Learning from Aidan of Lindisfarne; or, The Choice of a Name for my Son

My son is due to be born in February. Charity and I have named him Aidan James, after Aidan of Lindisfarne, 7th century missionary to Nortumbria.

By the early 7th century, England was swarming with the pagan Angles, Saxons, and Jutes. They pushed the Celtic Britons out of their territories into Western England and Wales. The Britons both feared and despised their pagan foes, and certainly did not understand that God would call many of their foes to Himself.

And so it was that the Gospel would come to Northumbria from the Irish. Corman was sent from the monastery of Iona, but returned saying that these people were too stubborn and hard-hearted. Aidan stood up among them and stated that Corman was too hard on the people and ought to have given them first the pure milk of the Word before they could learn “the more perfect lessons.” It was determined that Aidan was the one to go to the people of England. His patience, humility, and wisdom were what was needed for the task.

Aidan established his monastery on the island of Lindisfarne, and from there traveled throughout Northumbria. King Oswyn often traveled with him as his translator, Aidan walking almost everywhere he went, establishing churches, monasteries, and schools and helping the poor. It is said that he used his time while journeying to study the Scriptures and meditate on Christ, and teaching those with him to do the same.

Bede tells the story of Oswyn giving Aidan a fine horse for his journeys, which Aidan passed along to a beggar. Upon the king’s angry questioning, Aidan asked “What sayest thou, king? Is yon son of a mare more precious in thy sight than yon son of God?” An Irishman, indeed.

Bede further says of him,

He neither sought nor loved anything of this world, but delighted in distributing immediately to the poor whatever was given him by kings or rich men of the world. He traversed both town and country on foot, never on horseback, unless compelled by some urgent necessity. Wherever on his way he saw any, either rich or poor, he invited them, if pagans, to embrace the mystery of the faith; or if they were believers, he sought to strengthen them in their faith and stir them up by words and actions to alms and good works.

Aidan embodied true Christian religion: “Religion that is pure and undefiled before God, the Father, is this: to visit orphans and widows in their affliction, and to keep oneself unstained from the world.”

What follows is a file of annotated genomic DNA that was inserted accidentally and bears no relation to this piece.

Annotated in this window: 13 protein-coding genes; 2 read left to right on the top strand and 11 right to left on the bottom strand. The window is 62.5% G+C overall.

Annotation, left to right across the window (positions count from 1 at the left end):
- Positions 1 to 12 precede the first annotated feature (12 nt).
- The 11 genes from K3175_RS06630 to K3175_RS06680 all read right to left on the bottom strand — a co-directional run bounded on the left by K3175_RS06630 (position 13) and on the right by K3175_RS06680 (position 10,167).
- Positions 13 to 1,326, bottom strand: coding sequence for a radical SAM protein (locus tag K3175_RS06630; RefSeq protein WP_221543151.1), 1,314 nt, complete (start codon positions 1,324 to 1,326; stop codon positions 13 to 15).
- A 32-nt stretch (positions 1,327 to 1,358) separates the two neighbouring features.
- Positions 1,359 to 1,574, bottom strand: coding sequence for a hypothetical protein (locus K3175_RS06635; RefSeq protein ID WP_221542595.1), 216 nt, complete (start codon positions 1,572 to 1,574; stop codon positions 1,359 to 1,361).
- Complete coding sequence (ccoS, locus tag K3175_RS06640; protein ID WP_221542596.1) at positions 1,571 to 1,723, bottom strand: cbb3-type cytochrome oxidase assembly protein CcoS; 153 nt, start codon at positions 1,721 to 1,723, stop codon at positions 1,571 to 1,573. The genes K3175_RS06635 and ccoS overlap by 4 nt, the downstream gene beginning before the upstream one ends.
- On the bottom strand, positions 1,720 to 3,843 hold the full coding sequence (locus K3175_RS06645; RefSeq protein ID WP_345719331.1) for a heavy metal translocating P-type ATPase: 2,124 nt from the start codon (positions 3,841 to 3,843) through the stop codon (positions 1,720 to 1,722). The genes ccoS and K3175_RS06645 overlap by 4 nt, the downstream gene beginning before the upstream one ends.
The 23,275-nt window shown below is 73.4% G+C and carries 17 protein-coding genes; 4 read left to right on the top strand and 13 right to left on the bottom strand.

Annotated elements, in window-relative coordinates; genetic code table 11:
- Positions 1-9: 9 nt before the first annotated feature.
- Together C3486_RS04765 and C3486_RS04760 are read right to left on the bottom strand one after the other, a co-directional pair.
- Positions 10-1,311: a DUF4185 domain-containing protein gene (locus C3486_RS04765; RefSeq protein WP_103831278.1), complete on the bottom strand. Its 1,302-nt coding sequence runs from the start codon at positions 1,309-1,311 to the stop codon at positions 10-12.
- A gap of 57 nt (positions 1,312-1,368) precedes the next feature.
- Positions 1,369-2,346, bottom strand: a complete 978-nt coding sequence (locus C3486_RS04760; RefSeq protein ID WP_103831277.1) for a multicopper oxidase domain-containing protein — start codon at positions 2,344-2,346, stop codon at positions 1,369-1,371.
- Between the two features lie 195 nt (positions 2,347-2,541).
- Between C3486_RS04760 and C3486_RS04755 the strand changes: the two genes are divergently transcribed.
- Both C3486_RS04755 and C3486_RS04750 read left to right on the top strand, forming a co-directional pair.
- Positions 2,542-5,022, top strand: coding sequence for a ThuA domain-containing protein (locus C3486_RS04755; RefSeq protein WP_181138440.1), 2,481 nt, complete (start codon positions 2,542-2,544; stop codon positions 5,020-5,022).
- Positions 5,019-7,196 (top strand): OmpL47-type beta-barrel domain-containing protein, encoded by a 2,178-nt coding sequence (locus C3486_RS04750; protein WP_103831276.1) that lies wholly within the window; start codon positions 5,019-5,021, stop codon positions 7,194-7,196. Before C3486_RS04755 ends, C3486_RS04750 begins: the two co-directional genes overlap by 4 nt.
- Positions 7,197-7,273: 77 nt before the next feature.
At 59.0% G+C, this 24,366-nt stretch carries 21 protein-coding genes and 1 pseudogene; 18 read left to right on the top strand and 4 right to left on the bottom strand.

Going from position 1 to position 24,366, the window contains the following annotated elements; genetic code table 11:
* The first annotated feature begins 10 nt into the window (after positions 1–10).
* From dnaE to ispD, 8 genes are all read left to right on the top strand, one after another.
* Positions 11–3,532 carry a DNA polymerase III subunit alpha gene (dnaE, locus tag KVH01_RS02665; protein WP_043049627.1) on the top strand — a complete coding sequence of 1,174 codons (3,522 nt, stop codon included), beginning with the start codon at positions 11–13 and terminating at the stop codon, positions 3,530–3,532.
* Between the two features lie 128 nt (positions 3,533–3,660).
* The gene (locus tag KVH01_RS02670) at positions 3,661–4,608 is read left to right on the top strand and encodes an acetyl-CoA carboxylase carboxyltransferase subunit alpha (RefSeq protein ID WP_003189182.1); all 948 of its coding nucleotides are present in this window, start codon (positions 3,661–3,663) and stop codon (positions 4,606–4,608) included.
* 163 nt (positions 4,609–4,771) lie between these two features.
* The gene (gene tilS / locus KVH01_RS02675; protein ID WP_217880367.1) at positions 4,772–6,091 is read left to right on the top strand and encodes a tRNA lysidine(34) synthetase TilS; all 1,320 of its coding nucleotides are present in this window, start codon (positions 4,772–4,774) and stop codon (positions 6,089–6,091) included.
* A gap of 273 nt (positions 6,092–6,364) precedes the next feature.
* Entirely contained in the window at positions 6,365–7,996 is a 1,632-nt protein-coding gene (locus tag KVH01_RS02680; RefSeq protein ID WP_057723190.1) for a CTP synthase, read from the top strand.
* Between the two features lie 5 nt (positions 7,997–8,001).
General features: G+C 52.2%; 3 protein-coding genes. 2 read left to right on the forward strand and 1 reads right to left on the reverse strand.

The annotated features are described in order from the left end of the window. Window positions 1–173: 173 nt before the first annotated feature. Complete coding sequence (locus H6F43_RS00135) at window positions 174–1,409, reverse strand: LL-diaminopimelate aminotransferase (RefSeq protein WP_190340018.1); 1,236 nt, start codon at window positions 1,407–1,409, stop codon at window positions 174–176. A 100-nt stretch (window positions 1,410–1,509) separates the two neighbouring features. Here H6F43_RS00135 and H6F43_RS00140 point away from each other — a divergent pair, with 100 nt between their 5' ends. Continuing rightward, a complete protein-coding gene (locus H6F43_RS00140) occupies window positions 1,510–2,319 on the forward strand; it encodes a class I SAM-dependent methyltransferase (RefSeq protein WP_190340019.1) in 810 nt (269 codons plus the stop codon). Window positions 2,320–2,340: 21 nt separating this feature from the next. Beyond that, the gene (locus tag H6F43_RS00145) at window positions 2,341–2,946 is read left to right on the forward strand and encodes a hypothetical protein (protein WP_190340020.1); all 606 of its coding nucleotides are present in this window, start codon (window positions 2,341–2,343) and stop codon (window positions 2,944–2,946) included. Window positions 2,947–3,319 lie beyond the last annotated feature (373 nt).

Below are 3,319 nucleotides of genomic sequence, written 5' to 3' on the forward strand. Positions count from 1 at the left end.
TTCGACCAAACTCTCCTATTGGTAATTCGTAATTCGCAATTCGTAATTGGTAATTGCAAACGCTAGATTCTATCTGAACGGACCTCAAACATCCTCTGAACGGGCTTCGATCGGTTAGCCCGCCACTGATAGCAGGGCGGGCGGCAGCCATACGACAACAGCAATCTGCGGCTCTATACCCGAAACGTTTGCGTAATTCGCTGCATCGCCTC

While Augustine (not of Hippo) brought the Gospel on papal mission to Canterbury, Aidan of Lindisfarne may be the true “Apostle of England.” England North of the Thames was the fruit God’s work through the efforts of the Celtic mission led by Aidan and his disciples.

It is my prayer that my son, Aidan James Hanby, will be granted by God the same passion for the spread of the Gospel, love for people in need, and selfless and passionate spirit as Aidan of Lindisfarne.

O loving God, you called your servant Aidan from the peace of a cloister to re-establish the Christian mission in northern England, and endowed him with gentleness, simplicity, and strength: Grant that we, following his example, may use what you have given us for the relief of human need, and may persevere in commending the saving Gospel of our Redeemer Jesus Christ; who lives and reigns with you and the Holy Spirit, one God, for ever and ever. Amen.

-Collect of the Feast of St. Aidan

Cahill, Thomas. How the Irish Saved Civilization.

Lightfoot, Joseph. Leaders in the Northern Church.

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2 thoughts on “Learning from Aidan of Lindisfarne; or, The Choice of a Name for my Son

  1. Your pen is sharp, brother. I really enjoyed this post.

    Also, keep reading Cahill. I read “Sailing the Wine Dark Sea.” His ease of writing and way of unfolding history is beautiful.

  2. jghanby says:

    I’ve really enjoyed what I have read of Cahill. I haven’t read all of How the Irish Saved Civilization yet. Hoping to get to that over Christmas.

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